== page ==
Thursday, December 27, 2007


‘You have to deal with the politics. I don’t think that you can avoid it.’

More than a year into his job as superintendent of the Los Angeles Unified School District, David Brewer says he wants to "segue into partnerships with the community." - Photo by Gary McCarthy

by Gene C. Johnson Jr., Staff Writer | Los Angeles Wave Newspapers

At the close of 2007 — during which a power struggle between Los Angeles Mayor Antonio Villaraigosa and the L.A. Unified School District resulted in a new mayor-friendly majority on the school board, and a judge’s ruling reaffirming that board’s legal authority over public education — no individual has been closer to the most city’s most politically charged issue than David L. Brewer.

Unanimously selected by the LAUSD board to be superintendent and awarded a four-year contract in November 2006, Brewer has now concluded a year of assessment in terms of the needed changes for the school district. During an exclusive interview with the Wave in his downtown office, the 61-year-old retired Navy Admiral explained why he is calling 2008 his “year of execution.”


What were some of the things that you were able to accomplish during your first year as superintendent?


I’ve stabilized a major crisis, that’s the payroll system — a crisis that I inherited. My first year was clearly centered around assessments. We have created several new positions. I have cut the budget by $95 million and 500 positions. I was able to use those deficiencies to create some new positions, [such as] a deputy for Professional Learning, Development and Leadership — which I found that we were severely lacking in this entire organization — not just in teachers and principals, but in the entire organization. The other thing is that any type of organization has to have innovation, what we call research and development. So we created an innovation division. Through that particular division we’re going to … segue way into partnerships with the community. Like I said when I first arrived here: education is the responsibility of the entire community. This give the community — what we call network partners — an opportunity to come in and work formally with our students. Here’s a key point: I did not arrive at the beginning of the school year. I arrived at the middle of the school year. So for all points and purposes, I had one-half of a school year in order to get this done. So I think we moved pretty fast. This is the year of execution. This will be my first full year. The board did not approve of these positions until July. People have to take that into consideration and put everything into context. When you arrive in the middle of the school year, you don’t have the same opportunities to execute as quickly. But we are going to execute this year.

How does your going about the “year of execution” relate to your military training?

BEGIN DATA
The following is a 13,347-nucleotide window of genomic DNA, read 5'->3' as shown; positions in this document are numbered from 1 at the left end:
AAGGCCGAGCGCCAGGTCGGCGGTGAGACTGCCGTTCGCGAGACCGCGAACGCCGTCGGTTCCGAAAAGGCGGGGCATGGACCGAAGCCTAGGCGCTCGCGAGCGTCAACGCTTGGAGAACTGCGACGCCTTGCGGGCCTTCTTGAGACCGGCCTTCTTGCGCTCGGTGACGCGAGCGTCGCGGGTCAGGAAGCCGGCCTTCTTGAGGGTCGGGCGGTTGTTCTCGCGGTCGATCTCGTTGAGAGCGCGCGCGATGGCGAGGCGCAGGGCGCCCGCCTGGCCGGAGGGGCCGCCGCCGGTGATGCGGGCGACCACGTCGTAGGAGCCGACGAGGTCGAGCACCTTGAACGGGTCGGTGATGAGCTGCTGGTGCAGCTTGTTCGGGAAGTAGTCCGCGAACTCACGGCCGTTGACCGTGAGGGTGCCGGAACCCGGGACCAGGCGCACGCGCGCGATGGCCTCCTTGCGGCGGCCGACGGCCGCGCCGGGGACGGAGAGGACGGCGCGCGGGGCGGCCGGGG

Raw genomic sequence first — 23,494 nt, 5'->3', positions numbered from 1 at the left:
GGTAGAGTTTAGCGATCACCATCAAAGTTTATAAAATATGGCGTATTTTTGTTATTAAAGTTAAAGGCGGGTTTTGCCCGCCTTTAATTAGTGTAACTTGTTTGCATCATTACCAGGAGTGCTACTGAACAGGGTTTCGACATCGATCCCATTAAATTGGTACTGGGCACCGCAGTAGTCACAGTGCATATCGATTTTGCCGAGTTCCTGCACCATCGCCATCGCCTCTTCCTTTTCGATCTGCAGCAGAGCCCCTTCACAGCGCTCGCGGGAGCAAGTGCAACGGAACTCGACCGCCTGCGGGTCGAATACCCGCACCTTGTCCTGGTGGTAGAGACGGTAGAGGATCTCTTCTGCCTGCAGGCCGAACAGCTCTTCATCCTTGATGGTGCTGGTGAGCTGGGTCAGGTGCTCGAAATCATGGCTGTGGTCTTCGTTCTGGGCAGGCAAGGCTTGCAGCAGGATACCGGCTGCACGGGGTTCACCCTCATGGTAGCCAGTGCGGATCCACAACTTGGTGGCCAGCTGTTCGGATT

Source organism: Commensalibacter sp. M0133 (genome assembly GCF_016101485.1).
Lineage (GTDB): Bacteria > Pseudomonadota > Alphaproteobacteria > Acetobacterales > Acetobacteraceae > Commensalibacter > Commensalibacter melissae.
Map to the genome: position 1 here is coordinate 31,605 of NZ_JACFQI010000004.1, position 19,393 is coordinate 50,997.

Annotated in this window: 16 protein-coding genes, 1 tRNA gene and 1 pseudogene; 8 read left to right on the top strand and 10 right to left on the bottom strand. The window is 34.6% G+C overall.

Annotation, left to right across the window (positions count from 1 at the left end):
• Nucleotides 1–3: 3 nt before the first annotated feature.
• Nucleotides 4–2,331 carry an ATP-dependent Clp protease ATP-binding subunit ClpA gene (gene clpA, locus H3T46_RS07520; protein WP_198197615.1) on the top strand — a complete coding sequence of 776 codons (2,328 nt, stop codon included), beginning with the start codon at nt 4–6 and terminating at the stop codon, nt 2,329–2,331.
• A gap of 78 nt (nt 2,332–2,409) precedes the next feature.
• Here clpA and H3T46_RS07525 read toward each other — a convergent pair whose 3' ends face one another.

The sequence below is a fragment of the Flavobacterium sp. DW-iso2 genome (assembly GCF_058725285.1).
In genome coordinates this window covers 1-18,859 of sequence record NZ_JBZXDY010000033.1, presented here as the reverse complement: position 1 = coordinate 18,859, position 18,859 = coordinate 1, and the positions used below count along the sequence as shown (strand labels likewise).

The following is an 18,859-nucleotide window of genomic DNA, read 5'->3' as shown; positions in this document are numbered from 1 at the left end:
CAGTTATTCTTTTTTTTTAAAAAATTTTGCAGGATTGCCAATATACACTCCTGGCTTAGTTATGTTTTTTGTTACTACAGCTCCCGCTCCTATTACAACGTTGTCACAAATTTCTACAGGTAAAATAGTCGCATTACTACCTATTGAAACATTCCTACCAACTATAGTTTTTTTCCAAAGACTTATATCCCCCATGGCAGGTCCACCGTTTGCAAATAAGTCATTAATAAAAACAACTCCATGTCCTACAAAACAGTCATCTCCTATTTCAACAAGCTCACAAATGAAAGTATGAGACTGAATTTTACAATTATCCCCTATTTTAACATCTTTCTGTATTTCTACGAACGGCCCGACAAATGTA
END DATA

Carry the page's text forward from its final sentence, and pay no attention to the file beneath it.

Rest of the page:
It relates in terms of its intensity. This is a very intense job. I have to apply a lot of the same skills, change management, leadership, etc. — even with the media. We had a lot of media training in the Navy and … this [endeavor] is media-intense. I think that has been one of the biggest surprises for me is how much media attention I get.

Are you bothered at all by the media attention?

I take it in stride. For me, it’s an opportunity to speak to the public. Because as I’ve said before, the community should come to realize that education is everybody’s responsibility.

Well, in terms of the black community, what is your reaction to being under its very watchful collective eye?

Again, in my assessments, one the first things I found out very quickly is that African-American males are the lowest performing in the school district. So I immediately began to focus on that. We have two outstanding boys’ academies right now. One at King-Drew and one at Jordan [high schools]. We’re going to benchmark and replicate those because we realize that, not just for African-American males, but males in general — because you can’t segregate by race — so all of our boy’s academies will have boys. So, in essence, that’s one of the things that we’ve already accomplished. And they’re doing well, by the way.

What is your relationship with the mayor? How often do you meet with him to discuss education issues?

I’m very supportive of the mayor’s [education] initiative. In fact, we’re working with him and helping him to choose his family of schools. He’s choosing two families of schools. Again, by creating our Innovation Division that facilitated that process, that relationship. People don’t understand that you have to create the organizational construct. You have to create the structure and the systemic changes, everything else is just ideas. And even if you tried to execute them, they would not be executed effectively. We have the Innovation Division, so the mayor can now segue way in with his partnership for L.A. schools.

What is being done to close the achievement gap between black and Latino students and whites and Asian-Americans?